The decline of social insurance in Egypt: directions for reform

The longstanding challenge for the Egyptian economy of providing its workers with decent, formal, socially insured jobs has become even more difficult. As this column explains, informality has been rising rather than falling, with a substantial reduction in social insurance coverage for the employed since the late 1990s. Reforms are needed to reverse this decline.

Social insurance in Egypt: between costly formality and legal informality

The rates of participation of Egyptian workers in contributory social insurance has continued to decline, even during times when the country has had positive annual growth rates. This column discusses key institutional elements in the design of the current social insurance scheme that have contributed to the growing gap in coverage, particularly the scheme’s cost and eligibility requirements.

Making trade agreements more environmentally friendly in the MENA region

Trade policy can play a significant role in efforts to decarbonise the global economy. But as this column explains, there need to be more environmental provisions in trade agreements in which developing countries participate – and stronger legal enforcement of those provisions at the international level. The MENA region would benefit substantially from such changes.

Jordan: navigating through multiple crises

Jordan’s real GDP per capita is today no higher than it was 40 years ago. While external factors have undoubtedly had an adverse effect on the country’s economic outcomes, weak macroeconomic management and low public spending on investment and the social sectors have also played a substantial role. This column explores what can be done to reduce high public debt, accelerate private sector development and enhance social outcomes.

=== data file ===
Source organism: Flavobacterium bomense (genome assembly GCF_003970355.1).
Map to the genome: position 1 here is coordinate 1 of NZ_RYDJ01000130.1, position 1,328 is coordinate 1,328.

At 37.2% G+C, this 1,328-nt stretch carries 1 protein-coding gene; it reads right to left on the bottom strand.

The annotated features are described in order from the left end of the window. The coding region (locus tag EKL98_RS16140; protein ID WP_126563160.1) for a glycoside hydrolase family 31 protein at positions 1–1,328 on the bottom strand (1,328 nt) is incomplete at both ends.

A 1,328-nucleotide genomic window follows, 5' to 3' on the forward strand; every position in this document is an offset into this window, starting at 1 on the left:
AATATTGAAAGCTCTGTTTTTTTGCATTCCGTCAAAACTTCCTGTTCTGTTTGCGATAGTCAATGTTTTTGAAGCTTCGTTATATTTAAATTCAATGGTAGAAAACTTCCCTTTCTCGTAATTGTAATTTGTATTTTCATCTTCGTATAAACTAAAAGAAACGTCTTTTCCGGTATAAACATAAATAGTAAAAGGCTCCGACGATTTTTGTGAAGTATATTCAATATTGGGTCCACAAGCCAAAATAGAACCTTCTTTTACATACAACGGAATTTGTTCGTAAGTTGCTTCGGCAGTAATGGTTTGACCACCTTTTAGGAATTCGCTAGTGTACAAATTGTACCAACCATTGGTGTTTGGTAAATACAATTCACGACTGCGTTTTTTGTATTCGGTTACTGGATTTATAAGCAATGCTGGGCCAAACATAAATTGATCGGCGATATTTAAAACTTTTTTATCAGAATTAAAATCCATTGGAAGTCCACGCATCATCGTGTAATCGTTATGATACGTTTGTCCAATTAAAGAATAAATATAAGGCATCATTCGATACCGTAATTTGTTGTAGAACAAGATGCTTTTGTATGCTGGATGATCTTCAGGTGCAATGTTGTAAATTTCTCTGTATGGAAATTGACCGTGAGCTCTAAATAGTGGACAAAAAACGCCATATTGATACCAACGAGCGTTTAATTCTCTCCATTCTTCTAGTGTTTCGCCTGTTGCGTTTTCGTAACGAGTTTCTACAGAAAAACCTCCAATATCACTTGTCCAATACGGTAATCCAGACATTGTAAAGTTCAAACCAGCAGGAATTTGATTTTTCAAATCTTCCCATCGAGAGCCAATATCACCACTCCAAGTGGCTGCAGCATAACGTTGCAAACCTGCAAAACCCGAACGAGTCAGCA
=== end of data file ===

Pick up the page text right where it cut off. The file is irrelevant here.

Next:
Egypt and Iraq: amenities, environmental quality and taste for revolution

The Middle East and North Africa is a region marked by significant political turbulence. This column explores a novel dimension of these upheavals: the relationship between people’s satisfaction with, on one hand, the amenities to which they have access and the environmental quality they experience, and, on the other hand, their inclination towards revolutionary actions. The data come from the World Value Survey collected in 2018 in Egypt and Iraq.

Iran’s globalisation and Saudi Arabia’s defence budget

How might Saudi Arabia react to Iran's renewed participation in global trade and investment? This column explores whether the expanding economic globalisation of Iran, following the lifting of nuclear sanctions, could yield a peace dividend for Saudi Arabia, consequently dampening the Middle East arms competition. These issues have attracted increased attention in recent times, notably after a pivotal agreement between the two countries in March 2023, marking the resumption of their political ties after a seven-year conflict.